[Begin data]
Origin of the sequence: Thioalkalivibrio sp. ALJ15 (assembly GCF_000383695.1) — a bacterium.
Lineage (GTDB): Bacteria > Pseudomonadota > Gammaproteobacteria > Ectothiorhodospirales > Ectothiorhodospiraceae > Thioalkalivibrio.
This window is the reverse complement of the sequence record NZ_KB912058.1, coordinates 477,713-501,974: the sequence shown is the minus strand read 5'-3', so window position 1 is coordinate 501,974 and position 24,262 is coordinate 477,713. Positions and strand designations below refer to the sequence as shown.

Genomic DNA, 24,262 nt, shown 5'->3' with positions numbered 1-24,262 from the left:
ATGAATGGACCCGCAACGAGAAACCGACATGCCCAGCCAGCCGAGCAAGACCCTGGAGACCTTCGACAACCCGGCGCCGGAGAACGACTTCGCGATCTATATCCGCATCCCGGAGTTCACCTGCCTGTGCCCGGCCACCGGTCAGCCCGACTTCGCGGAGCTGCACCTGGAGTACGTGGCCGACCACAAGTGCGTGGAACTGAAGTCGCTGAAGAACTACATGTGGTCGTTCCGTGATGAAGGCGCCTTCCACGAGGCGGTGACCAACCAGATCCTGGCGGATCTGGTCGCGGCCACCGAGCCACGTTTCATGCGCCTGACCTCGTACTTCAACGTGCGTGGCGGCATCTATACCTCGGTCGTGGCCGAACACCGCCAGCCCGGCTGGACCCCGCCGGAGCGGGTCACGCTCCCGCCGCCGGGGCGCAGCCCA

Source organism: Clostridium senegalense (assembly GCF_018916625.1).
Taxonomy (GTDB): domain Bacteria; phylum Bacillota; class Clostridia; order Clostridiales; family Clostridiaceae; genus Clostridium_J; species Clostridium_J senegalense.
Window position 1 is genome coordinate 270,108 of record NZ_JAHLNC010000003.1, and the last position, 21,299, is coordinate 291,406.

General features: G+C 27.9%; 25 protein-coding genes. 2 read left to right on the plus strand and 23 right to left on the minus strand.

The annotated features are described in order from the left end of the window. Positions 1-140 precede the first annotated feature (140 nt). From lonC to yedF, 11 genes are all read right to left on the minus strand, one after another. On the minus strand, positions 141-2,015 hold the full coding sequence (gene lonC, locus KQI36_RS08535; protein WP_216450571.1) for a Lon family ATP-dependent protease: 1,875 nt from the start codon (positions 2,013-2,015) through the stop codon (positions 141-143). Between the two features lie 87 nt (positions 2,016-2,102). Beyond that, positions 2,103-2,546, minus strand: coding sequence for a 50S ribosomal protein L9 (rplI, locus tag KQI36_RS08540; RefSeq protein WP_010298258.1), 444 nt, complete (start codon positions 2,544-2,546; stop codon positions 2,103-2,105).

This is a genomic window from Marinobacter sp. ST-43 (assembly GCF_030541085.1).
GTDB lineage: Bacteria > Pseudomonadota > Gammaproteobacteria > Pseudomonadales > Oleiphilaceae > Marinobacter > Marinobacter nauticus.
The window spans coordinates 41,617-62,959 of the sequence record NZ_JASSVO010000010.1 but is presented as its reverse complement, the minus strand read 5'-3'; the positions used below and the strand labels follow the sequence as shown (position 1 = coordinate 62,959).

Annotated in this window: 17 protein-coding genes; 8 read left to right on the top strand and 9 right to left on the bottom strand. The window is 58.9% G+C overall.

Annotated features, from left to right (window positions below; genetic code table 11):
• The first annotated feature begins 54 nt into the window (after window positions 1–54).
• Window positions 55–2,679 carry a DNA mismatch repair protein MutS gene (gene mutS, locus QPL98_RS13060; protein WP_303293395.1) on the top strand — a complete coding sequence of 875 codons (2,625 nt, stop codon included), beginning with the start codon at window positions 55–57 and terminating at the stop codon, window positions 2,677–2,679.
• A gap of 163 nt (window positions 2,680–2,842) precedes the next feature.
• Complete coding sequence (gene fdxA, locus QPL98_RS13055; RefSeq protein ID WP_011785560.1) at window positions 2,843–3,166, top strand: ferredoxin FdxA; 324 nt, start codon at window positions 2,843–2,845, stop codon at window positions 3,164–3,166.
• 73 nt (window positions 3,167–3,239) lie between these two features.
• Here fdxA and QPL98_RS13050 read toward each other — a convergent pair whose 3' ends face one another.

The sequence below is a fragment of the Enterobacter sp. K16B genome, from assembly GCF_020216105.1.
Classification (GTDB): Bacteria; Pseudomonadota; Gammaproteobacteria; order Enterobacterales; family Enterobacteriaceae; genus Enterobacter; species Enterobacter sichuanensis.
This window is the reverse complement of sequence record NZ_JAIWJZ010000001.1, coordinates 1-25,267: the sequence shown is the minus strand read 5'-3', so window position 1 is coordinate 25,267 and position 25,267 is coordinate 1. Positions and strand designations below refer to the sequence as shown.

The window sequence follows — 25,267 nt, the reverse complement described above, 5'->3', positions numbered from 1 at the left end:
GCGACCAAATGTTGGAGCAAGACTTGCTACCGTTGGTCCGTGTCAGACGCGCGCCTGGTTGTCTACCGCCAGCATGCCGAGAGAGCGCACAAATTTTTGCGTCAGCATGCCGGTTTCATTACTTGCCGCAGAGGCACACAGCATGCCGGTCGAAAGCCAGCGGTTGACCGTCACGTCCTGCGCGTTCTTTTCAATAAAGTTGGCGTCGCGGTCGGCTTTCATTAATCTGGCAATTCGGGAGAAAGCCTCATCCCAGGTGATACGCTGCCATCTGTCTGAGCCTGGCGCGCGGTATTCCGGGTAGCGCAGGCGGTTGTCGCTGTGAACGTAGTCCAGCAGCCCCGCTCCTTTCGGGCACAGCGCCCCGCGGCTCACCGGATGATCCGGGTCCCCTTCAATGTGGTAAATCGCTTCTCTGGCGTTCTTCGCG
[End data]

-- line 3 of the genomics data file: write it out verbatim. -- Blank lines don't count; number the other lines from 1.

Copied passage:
This window is the reverse complement of the sequence record NZ_KB912058.1, coordinates 477,713-501,974: the sequence shown is the minus strand read 5'-3', so window position 1 is coordinate 501,974 and position 24,262 is coordinate 477,713. Positions and strand designations below refer to the sequence as shown.